I don't think you need to sign up to read the article, but if necessary please do so. The comments at the bottom of the article are so worth reading!
"The program, which is being tested in Tucson, Ariz., Grand Rapids, Mich., Charlotte, N.C., and Birmingham, Ala., requires shops affiliated with State Farm’s Select Service direct repair network to source parts from vendors through a Web-based process facilitated by Parts Trader. Repairers are required to submit parts orders through Parts Trader, and vendors bid for the sale by offering their lowest possible price quote.
Marvin Windham, parts manager for Benchmark Chrysler Dodge Jeep Ram in Birmingham, Ala., and co-owner of Overnight Parts Alliance, which distributes wholesale OEM parts for 31 franchises, says his company is choosing not to participate in the program.
Windham says the Parts Trader program—which State Farm says is meant to curb problems with parts returns and cycle time by improving quality, part availability, process efficiency, order accuracy and competitive pricing—does not provide any value to his operation. He cites three main concerns:
First, State Farm has said that the repair process will be enhanced as repairers gain the ability to see a larger selection of available parts to make purchasing decisions. The electronic parts ordering application is another resource that can assist repairers in managing their overall performance. But Windham says his shop customers already have efficient means of submitting parts orders electronically.
“I’ve chosen not to use it because Parts Trader provides no value to us at all,” he says. “It’s ultimately just a portal for shops to send estimates to us. But they already have a way to send orders to us electronically without charge.”
Second, State Farm has said its new parts process should reduce the amount of time and effort shops spend searching, locating and sourcing all part types. But Windham says the program creates extra administrative work on the dealer side, and the program does not lend itself to productivity gains.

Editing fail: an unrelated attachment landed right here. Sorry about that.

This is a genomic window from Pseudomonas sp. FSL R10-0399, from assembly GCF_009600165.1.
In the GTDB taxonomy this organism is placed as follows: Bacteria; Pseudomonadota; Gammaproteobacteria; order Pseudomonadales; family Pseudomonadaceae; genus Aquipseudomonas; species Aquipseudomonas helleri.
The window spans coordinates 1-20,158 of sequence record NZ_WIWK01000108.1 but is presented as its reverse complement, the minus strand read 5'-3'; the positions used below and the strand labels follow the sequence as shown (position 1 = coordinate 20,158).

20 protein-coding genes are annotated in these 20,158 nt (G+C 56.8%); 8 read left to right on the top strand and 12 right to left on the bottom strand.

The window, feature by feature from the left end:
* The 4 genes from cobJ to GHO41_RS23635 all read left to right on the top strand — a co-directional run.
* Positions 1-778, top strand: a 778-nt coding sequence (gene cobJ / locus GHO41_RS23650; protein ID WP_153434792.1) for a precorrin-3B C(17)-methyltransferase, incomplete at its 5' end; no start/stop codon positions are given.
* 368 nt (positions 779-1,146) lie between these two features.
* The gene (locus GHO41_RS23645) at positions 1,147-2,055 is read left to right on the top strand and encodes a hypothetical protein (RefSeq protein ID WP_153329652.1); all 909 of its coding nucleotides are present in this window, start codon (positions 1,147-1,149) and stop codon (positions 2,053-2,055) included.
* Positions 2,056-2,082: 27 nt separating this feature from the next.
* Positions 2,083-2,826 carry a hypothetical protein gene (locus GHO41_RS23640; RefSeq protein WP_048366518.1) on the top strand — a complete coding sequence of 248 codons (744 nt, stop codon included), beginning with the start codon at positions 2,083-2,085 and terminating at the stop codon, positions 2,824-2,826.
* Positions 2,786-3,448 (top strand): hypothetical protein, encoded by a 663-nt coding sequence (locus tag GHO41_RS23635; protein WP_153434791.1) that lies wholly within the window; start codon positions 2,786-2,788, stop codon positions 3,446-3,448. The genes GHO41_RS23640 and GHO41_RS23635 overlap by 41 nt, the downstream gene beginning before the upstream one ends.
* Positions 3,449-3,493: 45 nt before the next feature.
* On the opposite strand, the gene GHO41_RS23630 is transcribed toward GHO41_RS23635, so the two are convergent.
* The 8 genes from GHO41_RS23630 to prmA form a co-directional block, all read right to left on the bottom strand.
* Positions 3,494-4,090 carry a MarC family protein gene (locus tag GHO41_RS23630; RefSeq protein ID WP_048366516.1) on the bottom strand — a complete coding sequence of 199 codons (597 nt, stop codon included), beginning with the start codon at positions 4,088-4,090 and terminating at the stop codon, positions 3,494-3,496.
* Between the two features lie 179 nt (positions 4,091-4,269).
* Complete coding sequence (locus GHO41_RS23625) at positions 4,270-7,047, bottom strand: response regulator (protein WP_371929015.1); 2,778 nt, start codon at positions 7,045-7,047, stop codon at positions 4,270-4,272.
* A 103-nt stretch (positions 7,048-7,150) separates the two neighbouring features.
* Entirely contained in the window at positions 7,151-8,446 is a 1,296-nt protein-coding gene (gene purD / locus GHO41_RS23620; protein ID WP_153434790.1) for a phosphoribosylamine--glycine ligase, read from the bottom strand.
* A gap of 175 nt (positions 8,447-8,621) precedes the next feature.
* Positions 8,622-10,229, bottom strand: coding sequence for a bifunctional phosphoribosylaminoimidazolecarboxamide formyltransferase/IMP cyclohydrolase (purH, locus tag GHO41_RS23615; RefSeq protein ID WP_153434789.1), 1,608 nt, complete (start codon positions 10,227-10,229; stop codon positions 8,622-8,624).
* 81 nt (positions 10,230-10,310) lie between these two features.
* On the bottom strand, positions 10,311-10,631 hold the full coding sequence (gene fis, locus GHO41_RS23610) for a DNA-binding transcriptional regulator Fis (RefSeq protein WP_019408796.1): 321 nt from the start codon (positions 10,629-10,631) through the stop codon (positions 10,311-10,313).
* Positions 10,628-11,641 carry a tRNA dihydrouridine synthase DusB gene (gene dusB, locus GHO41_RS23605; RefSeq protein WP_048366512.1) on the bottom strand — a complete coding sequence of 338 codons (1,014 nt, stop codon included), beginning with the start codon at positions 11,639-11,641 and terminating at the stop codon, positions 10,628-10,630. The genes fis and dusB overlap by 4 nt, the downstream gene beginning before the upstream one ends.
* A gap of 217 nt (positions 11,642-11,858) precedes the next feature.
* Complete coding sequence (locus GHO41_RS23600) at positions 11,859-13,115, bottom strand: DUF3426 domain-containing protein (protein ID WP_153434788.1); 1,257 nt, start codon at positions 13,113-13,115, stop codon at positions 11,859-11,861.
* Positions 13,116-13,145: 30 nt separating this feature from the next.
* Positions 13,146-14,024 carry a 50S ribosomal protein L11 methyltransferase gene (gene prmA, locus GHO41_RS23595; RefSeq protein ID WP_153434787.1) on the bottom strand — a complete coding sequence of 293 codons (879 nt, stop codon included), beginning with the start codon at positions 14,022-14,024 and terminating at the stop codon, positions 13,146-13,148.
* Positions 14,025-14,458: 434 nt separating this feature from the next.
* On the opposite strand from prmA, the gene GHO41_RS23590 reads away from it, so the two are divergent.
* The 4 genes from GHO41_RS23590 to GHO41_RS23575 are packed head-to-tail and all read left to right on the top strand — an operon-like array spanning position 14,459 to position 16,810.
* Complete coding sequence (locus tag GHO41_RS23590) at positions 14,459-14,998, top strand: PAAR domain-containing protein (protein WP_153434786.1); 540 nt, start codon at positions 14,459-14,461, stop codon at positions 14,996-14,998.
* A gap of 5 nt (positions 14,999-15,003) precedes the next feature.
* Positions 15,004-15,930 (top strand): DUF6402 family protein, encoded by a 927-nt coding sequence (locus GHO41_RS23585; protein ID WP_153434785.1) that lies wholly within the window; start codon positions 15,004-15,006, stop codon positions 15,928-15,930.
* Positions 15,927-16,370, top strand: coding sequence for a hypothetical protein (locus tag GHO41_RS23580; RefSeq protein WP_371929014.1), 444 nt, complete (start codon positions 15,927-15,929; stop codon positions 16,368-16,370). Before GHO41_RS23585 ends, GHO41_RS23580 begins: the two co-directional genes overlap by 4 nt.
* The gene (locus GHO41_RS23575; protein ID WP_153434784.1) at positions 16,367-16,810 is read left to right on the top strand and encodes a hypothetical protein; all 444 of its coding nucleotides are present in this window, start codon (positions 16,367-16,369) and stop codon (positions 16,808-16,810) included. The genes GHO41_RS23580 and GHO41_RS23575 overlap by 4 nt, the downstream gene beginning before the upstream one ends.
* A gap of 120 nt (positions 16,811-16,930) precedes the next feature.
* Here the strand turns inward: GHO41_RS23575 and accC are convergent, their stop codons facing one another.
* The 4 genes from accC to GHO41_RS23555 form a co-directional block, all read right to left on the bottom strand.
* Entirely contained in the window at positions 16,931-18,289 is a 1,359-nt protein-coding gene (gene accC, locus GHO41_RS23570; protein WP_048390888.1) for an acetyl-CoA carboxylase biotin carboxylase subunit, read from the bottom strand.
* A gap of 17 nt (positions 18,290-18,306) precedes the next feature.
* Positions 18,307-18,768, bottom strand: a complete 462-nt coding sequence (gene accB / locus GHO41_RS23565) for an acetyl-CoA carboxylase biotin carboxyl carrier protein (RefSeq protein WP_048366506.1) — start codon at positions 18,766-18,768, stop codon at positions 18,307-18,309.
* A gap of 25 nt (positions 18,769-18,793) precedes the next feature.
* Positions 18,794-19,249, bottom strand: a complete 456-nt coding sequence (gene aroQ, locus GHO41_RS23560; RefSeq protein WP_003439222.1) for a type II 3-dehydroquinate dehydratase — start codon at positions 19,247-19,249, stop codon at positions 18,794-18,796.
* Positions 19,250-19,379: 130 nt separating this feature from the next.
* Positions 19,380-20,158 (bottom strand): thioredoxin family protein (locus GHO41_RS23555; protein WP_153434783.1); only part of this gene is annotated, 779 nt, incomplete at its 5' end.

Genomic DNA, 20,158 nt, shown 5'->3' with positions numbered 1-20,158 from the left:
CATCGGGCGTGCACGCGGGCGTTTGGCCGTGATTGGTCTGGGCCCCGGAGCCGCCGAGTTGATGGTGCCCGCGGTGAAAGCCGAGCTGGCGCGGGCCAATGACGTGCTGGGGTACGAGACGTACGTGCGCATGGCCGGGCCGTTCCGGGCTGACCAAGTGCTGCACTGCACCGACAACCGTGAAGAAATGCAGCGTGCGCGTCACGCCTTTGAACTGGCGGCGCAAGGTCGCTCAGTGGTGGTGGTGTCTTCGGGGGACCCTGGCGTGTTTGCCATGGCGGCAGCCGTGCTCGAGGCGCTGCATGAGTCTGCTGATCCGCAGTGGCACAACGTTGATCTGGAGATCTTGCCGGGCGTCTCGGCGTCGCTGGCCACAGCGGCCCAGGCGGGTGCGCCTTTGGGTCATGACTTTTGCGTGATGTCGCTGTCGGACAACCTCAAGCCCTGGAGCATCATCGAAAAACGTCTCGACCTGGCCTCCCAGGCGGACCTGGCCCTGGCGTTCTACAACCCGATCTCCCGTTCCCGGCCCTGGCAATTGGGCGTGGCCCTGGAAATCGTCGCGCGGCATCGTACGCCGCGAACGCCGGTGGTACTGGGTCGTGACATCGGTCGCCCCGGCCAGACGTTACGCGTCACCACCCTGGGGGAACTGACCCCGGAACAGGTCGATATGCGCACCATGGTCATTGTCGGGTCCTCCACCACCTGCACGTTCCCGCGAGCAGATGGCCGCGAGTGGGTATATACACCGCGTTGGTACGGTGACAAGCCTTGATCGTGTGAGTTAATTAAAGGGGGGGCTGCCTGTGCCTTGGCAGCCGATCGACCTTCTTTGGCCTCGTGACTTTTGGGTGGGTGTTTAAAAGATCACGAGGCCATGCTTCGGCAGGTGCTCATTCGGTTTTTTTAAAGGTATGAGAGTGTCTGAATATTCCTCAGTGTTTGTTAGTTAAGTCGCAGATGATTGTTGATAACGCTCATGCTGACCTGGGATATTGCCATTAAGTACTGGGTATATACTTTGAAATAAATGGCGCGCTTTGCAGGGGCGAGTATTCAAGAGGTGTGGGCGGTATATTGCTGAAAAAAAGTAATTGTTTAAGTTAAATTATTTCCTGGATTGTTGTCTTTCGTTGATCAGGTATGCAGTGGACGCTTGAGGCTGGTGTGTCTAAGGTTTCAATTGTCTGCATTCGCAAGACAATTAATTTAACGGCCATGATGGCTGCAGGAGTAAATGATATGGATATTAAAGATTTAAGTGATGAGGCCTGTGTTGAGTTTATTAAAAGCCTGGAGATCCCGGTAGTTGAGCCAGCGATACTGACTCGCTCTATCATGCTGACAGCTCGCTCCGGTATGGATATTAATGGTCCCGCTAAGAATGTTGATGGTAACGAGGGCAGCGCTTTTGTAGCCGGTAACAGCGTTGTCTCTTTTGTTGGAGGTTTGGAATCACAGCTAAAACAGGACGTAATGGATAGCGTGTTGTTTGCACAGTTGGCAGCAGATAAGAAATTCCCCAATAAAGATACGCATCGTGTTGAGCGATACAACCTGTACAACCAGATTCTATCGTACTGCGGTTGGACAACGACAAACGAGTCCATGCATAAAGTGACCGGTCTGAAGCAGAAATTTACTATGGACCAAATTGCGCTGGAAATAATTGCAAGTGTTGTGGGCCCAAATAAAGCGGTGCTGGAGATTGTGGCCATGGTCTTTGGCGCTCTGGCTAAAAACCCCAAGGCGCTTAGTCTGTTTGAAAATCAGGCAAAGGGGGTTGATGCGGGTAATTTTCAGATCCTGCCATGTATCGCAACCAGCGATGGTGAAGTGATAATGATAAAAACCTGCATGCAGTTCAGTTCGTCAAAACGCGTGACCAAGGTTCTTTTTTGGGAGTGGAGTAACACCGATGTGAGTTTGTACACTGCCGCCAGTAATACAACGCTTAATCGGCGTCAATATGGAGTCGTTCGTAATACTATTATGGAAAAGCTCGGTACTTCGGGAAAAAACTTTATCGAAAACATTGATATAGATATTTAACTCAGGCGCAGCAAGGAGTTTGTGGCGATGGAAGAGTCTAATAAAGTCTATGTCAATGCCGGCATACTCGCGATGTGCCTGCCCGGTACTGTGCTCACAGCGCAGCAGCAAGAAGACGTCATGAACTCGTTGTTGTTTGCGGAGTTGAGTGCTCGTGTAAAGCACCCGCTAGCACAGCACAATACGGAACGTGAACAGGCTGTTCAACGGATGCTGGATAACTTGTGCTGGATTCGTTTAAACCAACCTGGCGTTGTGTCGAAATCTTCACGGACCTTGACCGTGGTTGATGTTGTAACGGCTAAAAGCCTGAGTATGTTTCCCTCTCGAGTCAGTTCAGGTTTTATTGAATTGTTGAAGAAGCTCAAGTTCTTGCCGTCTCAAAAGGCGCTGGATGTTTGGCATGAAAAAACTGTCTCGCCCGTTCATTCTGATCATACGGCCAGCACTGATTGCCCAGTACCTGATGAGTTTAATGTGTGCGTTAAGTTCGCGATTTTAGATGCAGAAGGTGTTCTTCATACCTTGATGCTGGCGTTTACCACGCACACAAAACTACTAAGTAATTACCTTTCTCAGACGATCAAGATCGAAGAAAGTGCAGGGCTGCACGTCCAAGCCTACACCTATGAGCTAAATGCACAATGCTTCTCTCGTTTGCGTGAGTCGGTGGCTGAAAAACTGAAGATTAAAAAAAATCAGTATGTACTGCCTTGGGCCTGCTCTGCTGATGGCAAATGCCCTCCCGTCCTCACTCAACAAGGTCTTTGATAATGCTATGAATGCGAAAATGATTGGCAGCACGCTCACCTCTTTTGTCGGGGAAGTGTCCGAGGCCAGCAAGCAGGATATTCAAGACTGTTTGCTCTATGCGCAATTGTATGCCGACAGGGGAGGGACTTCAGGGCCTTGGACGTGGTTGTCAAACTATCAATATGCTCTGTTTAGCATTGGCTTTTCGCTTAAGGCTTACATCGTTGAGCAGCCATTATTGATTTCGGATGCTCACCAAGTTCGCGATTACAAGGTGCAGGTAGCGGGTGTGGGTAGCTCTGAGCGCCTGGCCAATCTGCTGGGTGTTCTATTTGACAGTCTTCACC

When parts come in for bidding, Windham says they have to look up and verify each part the same way they would if actually selling the order. They have to specify the order, input price information and send it back to the shop via Parts Trader. That process takes up to 15 minutes per order, without knowing whether the bid will even get selected. It ends up being all wasted time if the shop doesn’t select the bid, Windham says.
Third, State Farm has said its bidding program is designed to promote price competition within the parts industry. Windham says his company already offers its lowest possible parts prices. And he wants to ensure that shops continue to benefit from any parts discounts offered.
“I want to give discounts to my shops, but this program gives discounts to State Farm. I don’t want to take part of my discount that I offer to body shops, which I have built relationships with over the course of 35 years, and turn around and give it to State Farm,” Windham says.
Windham says profit margins within wholesale parts operations are already very low, and high fixed costs don’t allow him to reduce the MSRP on parts and still offer normal discounts to shops.